The first professional social network, and remains one of the finest for job searching.
LinkedIn, as the largest professional social network, has a lot to offer, but you’ll need to pay to a premium account to get the most out of its platform when looking for a new job.
- The most effective professional social network
- Job postings and features abound.
- There are several articles and extras.
- The best features aren’t always free.
- Interface is perplexing.
LinkedIn is one of the most popular employment sites on the internet, and it’s been popular since its inception in 2003. It’s not your typical job board, though; it’s a social network dedicated to the workplace.
LinkedIn’s social foundations dictate that it rely on professional relationships and networking. While job ads play a part in that, it’s not the only thing you’ll discover here.
That’s not necessarily an issue. You can use LinkedIn to browse job listings, make an all-important connection with your new colleagues and research your prospective new place of work, and the site’s social features mean that you can write posts, upload articles and boost your personal profile at the same time – as well as interact with friends and colleagues.
More than three-quarters of a billion individuals use LinkedIn, so there’s no shortage of professional connections on offer here — indeed, the site’s main feed looks like Facebook, with status updates, articles being shared, and tons of likes, comments, and emojis. That’s excellent, because the sheer amount of individuals and companies that use the site means that there are tons of job listings, too.
If you’re searching for employment on LinkedIn then the site offers great functionality. You may set up email notifications and filter job listings by all sorts of variables, from experience level and contract type to location, industry, firm, and income. You may also filter to only view jobs at firms where you’ve previously got contacts. There are more filters offered here than on plenty of other sites.
You may search available openings with drop down choices to sort by job type, distance, pay, experience level and more (Image credit: LinkedIn)
Job postings include all the information you’d expect, but because it’s LinkedIn you can also see if your contacts work there, if you’ve got common connections at the firm and how many people have applied for each position. Plenty of organizations also rely on LinkedIn’s Easy Apply option, which allows you to apply for a job with a couple of clicks.
Because LinkedIn is a social network, it means your profile also works as your CV. That’s an effective way of applying for employment quickly, and it also means that prospective colleagues, connections and employers can see your abilities and expertise.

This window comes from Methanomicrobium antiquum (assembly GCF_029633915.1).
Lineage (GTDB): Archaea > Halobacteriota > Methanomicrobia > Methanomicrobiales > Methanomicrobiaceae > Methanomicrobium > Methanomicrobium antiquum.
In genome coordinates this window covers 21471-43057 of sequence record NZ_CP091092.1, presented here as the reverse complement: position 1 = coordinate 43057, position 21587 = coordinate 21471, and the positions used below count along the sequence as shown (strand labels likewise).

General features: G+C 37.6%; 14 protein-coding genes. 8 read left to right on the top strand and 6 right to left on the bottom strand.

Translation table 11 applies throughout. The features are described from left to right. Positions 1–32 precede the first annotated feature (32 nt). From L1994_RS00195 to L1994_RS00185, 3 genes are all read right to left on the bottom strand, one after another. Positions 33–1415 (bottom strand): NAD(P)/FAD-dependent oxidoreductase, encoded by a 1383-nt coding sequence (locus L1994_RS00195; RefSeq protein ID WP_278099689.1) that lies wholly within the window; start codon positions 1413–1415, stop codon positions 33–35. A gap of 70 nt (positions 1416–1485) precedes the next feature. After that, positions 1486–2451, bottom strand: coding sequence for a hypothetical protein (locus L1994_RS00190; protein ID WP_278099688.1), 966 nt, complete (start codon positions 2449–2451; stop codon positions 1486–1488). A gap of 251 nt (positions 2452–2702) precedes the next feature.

LinkedIn provides tons of helpful services beyond its job listings. There are organizations, events, skills assessment tests, interview preparation aid and a CV builder. The plethora of functionality means LinkedIn may act as a one-stop-shop for professional reasons, but the outmoded layout is too crowded, so this isn’t the easiest site to use, especially for newbies.
Plans and pricing
LinkedIn is free to use, however a free account does have a restricted range of capabilities. You may expand your network of friends and coworkers, seek and make suggestions, check other people’s profiles and receive messages. You may apply for jobs using LinkedIn’s free tier, too.
For work-based social networking and basic job applications, that’s acceptable. But if you want to get the most out of LinkedIn, you’d be better off subscribing for one of the premium choices.
Although you may locate and apply for jobs for free on LinkedIn, subscribing to a premium account can greatly boost your prospects .
The most inexpensive LinkedIn upgrade is Premium Career, and it costs $29.99. That offers you access to further insights on job ads. They’re superb: you can check pay information, firm recruiting patterns, where other applicants reside and their degrees of education and experience. If you want a leg-up on other applications, that’s essential information. Elsewhere, the Premium Career option offers unrestricted access to LinkedIn Learning, and you can browse anonymously, message other individuals and see who’s visited your profile. You may also become a Featured Applicant, which means recruiters will notice your boosted application.
If you choose to pay for the Premium Business package, you receive those advantages alongside limitless browsing and more insights. There are further tiers for recruiters, sales professionals, and instructors, and they provide tools like advanced searches, candidate monitoring and more.
LinkedIn is not inexpensive, but the premium choices do give tons of added capability. A free trial of Premium Career is also available if you’d like to give it a shot before you commit.
The gap between LinkedIn’s free and premium experiences are huge, and it nearly makes the site feel like two separate products.
LinkedIn’s free offering is a terrific choice for basic professional networking and applying for jobs, but it’s not the greatest way to get the most out of the site. Unfortunately, if you want to make the most out of job-seeking here, you’ll have to pay for LinkedIn Premium Career.
LinkedIn might not be the easiest site to browse and you’ve had to pay to get the most out of it, but its sheer size and variety of features mean that it’s a necessary addition for anyone who’s serious about their job hunt.